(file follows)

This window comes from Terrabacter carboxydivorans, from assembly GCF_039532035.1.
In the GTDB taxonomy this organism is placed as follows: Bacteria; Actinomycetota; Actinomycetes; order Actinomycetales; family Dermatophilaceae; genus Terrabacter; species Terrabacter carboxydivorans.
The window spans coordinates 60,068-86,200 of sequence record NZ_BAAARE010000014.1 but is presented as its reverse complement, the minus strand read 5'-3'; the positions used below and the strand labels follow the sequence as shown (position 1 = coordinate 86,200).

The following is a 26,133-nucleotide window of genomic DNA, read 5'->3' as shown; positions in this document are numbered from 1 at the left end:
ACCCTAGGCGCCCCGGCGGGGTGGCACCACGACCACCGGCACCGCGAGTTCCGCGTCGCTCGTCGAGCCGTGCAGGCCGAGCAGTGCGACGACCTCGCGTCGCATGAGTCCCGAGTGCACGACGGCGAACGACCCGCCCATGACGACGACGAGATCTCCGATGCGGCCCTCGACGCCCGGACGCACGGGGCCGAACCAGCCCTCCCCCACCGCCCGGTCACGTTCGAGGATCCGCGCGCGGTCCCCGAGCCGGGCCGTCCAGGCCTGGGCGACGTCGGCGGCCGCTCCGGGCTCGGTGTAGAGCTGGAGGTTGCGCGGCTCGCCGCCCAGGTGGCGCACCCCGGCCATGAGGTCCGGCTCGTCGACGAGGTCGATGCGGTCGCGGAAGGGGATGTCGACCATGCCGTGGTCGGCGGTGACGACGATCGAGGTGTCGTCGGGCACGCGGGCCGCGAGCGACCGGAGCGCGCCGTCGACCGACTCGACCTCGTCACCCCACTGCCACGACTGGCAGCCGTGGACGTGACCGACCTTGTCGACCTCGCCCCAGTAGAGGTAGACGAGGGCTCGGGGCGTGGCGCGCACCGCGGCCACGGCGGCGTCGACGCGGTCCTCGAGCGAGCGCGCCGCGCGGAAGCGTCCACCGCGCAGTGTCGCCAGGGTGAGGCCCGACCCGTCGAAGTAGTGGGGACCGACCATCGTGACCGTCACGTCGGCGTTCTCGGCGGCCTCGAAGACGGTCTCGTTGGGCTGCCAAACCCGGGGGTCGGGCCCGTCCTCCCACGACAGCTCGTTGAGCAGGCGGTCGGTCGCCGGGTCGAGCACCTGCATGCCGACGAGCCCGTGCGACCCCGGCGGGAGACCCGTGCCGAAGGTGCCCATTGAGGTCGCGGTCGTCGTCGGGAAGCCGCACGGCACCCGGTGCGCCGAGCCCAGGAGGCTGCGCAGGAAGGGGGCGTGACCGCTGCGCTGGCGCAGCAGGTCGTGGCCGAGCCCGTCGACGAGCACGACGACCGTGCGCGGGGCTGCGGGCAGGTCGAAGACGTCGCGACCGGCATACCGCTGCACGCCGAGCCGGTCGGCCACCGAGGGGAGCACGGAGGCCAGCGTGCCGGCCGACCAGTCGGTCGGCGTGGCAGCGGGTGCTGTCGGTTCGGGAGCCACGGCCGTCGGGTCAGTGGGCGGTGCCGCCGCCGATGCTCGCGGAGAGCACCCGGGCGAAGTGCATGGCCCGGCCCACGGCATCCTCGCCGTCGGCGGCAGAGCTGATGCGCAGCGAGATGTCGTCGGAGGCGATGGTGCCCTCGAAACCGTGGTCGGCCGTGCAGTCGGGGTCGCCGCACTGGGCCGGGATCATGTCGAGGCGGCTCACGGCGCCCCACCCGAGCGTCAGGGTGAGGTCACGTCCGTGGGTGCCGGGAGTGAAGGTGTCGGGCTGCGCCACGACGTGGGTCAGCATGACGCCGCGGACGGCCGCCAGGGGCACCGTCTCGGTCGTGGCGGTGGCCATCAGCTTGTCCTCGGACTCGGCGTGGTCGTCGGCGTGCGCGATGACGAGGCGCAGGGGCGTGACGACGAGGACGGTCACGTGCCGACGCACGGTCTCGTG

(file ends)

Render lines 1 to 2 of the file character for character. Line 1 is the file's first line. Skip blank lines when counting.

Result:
This window comes from Terrabacter carboxydivorans, from assembly GCF_039532035.1.
In the GTDB taxonomy this organism is placed as follows: Bacteria; Actinomycetota; Actinomycetes; order Actinomycetales; family Dermatophilaceae; genus Terrabacter; species Terrabacter carboxydivorans.